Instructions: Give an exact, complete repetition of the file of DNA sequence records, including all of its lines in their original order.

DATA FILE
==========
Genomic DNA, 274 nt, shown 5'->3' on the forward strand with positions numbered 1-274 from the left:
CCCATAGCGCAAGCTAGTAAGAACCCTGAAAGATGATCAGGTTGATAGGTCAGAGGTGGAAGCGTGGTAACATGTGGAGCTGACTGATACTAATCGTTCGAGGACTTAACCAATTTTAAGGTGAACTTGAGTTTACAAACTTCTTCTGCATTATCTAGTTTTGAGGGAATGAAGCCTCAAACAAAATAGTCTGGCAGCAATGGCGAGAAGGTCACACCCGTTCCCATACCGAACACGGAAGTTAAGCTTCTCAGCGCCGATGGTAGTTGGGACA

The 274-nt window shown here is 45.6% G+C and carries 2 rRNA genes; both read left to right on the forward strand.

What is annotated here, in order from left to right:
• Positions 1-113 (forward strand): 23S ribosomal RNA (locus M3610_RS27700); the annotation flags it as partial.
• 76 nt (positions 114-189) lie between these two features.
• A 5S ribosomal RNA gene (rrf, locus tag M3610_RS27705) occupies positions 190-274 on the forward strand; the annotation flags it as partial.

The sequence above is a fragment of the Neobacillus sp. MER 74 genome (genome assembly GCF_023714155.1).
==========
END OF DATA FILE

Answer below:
Genomic DNA, 274 nt, shown 5'->3' on the forward strand with positions numbered 1-274 from the left:
CCCATAGCGCAAGCTAGTAAGAACCCTGAAAGATGATCAGGTTGATAGGTCAGAGGTGGAAGCGTGGTAACATGTGGAGCTGACTGATACTAATCGTTCGAGGACTTAACCAATTTTAAGGTGAACTTGAGTTTACAAACTTCTTCTGCATTATCTAGTTTTGAGGGAATGAAGCCTCAAACAAAATAGTCTGGCAGCAATGGCGAGAAGGTCACACCCGTTCCCATACCGAACACGGAAGTTAAGCTTCTCAGCGCCGATGGTAGTTGGGACA

The 274-nt window shown here is 45.6% G+C and carries 2 rRNA genes; both read left to right on the forward strand.

What is annotated here, in order from left to right:
• Positions 1-113 (forward strand): 23S ribosomal RNA (locus M3610_RS27700); the annotation flags it as partial.
• 76 nt (positions 114-189) lie between these two features.
• A 5S ribosomal RNA gene (rrf, locus tag M3610_RS27705) occupies positions 190-274 on the forward strand; the annotation flags it as partial.

The sequence above is a fragment of the Neobacillus sp. MER 74 genome (genome assembly GCF_023714155.1).